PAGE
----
Vital commerce—from the gas and oil that power our economies to the food that sustains our populations—they travel the sea lanes of the South China Sea. It is one of the most important trade routes in the world, and it succeeds because international law promotes the rights and freedoms of all countries, regardless of their size, regardless of their strength.

Now, China has been engaged in large-scale reclamation projects and activities and its claim of territory beyond that which is recognized by international law undermines the very freedom and stability that we are trying to protect. As China seeks to make sovereign land out of sandcastles and redraw maritime boundaries, it is eroding regional trust, undermining investor confidence, and challenging the energy security upon which all of us depend.

Its behavior threatens to set a new precedent—whereby larger nations are free to intimidate smaller ones, and that provokes tension, instability, and can even lead to conflict.

We need to manage competing claims over rocks and reefs and boundaries diplomatically, peacefully, and consistent with agreed upon norms and rules. We have consistently encouraged all parties to clarify the basis in international law of the claims that they make, including China’s so-called “nine-dash line.”

We don’t take sides on the merits of these different claims but we strongly oppose actions that aim to advance a claim by force, by intimidation, by coercion.

We will continue to stand for freedom of navigation, freedom of over flight, and the right to unimpeded commerce.

And we will continue to insist that all claimants exercise self-restraint and avoid actions that complicate or escalate disputes, which is what was called for in the declaration that China-ASEAN signed some years ago.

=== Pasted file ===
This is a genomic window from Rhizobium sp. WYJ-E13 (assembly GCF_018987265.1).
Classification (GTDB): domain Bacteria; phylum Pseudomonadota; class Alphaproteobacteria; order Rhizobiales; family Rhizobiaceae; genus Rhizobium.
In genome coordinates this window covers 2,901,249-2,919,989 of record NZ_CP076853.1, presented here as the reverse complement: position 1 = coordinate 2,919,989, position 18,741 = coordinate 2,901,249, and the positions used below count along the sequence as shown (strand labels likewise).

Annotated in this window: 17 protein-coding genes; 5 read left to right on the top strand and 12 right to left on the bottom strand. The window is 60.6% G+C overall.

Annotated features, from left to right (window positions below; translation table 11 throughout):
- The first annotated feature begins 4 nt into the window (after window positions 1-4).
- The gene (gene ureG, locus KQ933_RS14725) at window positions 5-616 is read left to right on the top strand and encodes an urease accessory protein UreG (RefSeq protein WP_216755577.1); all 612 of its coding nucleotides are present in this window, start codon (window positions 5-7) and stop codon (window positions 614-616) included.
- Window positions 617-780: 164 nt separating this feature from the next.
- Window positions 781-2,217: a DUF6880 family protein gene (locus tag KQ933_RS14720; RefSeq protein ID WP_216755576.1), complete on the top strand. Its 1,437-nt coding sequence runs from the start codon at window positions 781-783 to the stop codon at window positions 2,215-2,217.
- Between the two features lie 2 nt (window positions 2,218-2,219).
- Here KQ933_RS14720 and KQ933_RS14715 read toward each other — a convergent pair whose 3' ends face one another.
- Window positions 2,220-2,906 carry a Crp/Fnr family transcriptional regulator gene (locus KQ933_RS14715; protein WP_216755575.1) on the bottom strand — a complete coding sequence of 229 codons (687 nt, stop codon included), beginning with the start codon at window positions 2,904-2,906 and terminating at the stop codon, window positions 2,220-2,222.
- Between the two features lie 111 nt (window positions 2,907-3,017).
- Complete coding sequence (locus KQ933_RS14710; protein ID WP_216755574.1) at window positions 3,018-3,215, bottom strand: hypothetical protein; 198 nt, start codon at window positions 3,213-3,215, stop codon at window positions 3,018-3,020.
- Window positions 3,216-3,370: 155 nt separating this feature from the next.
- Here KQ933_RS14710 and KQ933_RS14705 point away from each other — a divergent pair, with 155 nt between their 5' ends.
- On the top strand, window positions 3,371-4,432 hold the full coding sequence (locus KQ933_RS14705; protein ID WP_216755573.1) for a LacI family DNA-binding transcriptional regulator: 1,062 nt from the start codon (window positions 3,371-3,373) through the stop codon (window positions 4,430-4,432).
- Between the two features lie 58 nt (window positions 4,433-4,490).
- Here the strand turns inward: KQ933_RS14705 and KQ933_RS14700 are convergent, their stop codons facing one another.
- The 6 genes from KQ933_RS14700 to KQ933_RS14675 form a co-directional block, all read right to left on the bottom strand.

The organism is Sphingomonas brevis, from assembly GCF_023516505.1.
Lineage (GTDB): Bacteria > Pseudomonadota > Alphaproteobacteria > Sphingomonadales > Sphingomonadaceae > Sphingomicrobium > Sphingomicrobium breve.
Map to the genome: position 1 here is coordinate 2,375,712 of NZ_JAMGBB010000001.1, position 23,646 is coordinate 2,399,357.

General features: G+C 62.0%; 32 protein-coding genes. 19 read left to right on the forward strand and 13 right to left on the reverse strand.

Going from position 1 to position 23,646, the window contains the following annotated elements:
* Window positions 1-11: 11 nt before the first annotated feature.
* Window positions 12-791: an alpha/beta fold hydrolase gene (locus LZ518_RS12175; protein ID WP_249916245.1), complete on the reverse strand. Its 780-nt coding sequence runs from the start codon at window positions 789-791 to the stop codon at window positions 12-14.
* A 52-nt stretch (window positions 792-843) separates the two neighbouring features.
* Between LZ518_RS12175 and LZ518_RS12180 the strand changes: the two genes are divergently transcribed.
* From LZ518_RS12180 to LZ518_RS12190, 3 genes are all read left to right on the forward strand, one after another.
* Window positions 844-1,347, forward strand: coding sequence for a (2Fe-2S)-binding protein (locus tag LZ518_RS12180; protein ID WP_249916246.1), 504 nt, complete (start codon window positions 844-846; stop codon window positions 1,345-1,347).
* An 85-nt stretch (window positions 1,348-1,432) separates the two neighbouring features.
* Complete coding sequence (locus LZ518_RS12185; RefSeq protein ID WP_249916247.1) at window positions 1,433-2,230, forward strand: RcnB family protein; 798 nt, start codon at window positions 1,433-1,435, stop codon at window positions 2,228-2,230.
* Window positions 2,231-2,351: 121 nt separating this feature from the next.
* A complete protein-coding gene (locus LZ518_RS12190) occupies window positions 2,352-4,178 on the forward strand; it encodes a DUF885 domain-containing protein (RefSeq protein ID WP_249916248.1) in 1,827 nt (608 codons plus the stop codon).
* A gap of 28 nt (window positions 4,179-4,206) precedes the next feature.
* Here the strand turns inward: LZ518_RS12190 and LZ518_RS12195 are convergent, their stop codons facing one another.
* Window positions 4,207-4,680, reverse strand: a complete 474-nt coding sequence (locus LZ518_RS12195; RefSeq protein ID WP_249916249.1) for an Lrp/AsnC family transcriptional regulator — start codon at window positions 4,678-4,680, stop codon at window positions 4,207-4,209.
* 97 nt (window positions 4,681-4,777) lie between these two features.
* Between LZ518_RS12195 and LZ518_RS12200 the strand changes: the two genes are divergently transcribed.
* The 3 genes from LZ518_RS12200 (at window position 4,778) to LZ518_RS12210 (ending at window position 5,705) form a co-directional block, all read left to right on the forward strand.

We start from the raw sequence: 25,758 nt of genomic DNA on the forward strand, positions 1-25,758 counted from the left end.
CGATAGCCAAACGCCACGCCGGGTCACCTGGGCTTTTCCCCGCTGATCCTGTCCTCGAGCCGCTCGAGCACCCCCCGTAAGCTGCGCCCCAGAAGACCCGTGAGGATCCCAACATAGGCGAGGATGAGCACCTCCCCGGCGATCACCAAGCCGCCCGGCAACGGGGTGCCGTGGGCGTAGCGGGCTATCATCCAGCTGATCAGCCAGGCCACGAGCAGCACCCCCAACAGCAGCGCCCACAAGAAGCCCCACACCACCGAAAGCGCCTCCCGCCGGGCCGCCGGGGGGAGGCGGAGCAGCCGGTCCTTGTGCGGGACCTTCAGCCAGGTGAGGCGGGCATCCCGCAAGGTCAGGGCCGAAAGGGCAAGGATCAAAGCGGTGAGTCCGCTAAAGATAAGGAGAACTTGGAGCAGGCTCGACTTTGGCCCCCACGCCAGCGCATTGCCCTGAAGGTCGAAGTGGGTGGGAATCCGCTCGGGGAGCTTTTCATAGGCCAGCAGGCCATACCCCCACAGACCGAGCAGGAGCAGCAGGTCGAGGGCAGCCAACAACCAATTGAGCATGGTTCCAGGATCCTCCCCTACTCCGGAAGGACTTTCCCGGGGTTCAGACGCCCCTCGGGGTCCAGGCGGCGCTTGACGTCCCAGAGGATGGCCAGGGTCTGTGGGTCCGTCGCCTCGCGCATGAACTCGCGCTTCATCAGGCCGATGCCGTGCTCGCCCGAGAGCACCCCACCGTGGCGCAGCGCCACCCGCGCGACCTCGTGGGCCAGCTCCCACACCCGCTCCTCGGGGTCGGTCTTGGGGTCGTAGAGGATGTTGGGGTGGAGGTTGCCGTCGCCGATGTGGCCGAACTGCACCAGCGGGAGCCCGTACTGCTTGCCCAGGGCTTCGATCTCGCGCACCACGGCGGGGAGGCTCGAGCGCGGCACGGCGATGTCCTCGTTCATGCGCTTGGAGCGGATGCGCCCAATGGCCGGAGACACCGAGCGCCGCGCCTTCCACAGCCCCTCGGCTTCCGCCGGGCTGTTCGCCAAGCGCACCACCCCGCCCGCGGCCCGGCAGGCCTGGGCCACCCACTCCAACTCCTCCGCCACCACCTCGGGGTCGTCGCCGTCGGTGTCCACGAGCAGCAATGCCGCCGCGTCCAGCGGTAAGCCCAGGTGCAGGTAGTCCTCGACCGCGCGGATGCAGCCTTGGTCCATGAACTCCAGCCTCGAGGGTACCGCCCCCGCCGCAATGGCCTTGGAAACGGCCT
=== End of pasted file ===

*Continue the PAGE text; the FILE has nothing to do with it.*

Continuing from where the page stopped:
And we will continue to urge all claimants to resolve their difference in accordance with international norms and the rule of law. Finally a few words about the cultural ties that bring us all together.

Fifty or 100 years ago, if you asked how one defines the wealth of a nation, what makes ASEAN strong and successful, if you asked that question and you read some of the best thinkers’ writings, they would say: “Well, what really matters is how big is the population, how big is its land mass, what about the strength of its military, and does it have a lot of natural resources like oil?”

Of course all of those things are still important and they do measure the wealth of a nation.

But in the 21st century, the true wealth of a nation lies in its human resources and in the ability of countries to maximize their potential—to let all of their citizens be creative, innovative, and entrepreneurial, with the freedom to argue, to criticize, to challenge conventional wisdom.

For countries to do that, no matter how big they are, no matter how small they are, no matter if they have all these kinds of other resources, or if they don’t, countries that do that in 21st century will be the countries that succeed.